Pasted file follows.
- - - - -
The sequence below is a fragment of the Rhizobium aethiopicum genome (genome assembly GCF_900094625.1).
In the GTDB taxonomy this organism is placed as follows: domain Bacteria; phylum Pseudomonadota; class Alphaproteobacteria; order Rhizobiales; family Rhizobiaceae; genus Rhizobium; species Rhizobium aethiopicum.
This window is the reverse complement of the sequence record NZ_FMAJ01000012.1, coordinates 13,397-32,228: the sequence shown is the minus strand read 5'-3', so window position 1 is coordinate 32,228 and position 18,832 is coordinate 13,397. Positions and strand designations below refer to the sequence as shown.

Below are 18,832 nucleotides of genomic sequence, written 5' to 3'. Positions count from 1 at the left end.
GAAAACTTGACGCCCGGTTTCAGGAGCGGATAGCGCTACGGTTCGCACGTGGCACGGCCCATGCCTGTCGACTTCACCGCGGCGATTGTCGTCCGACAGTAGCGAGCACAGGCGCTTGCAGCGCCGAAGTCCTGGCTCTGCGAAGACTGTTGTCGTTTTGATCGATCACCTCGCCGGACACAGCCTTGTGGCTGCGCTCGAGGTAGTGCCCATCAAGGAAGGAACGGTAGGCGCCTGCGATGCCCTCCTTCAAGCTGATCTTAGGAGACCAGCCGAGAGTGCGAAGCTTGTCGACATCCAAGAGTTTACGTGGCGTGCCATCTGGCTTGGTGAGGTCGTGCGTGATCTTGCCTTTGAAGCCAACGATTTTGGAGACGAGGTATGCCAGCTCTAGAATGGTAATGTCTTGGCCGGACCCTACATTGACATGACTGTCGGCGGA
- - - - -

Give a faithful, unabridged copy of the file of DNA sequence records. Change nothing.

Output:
The sequence below is a fragment of the Rhizobium aethiopicum genome (genome assembly GCF_900094625.1).
In the GTDB taxonomy this organism is placed as follows: domain Bacteria; phylum Pseudomonadota; class Alphaproteobacteria; order Rhizobiales; family Rhizobiaceae; genus Rhizobium; species Rhizobium aethiopicum.
This window is the reverse complement of the sequence record NZ_FMAJ01000012.1, coordinates 13,397-32,228: the sequence shown is the minus strand read 5'-3', so window position 1 is coordinate 32,228 and position 18,832 is coordinate 13,397. Positions and strand designations below refer to the sequence as shown.

Below are 18,832 nucleotides of genomic sequence, written 5' to 3'. Positions count from 1 at the left end.
GAAAACTTGACGCCCGGTTTCAGGAGCGGATAGCGCTACGGTTCGCACGTGGCACGGCCCATGCCTGTCGACTTCACCGCGGCGATTGTCGTCCGACAGTAGCGAGCACAGGCGCTTGCAGCGCCGAAGTCCTGGCTCTGCGAAGACTGTTGTCGTTTTGATCGATCACCTCGCCGGACACAGCCTTGTGGCTGCGCTCGAGGTAGTGCCCATCAAGGAAGGAACGGTAGGCGCCTGCGATGCCCTCCTTCAAGCTGATCTTAGGAGACCAGCCGAGAGTGCGAAGCTTGTCGACATCCAAGAGTTTACGTGGCGTGCCATCTGGCTTGGTGAGGTCGTGCGTGATCTTGCCTTTGAAGCCAACGATTTTGGAGACGAGGTATGCCAGCTCTAGAATGGTAATGTCTTGGCCGGACCCTACATTGACATGACTGTCGGCGGA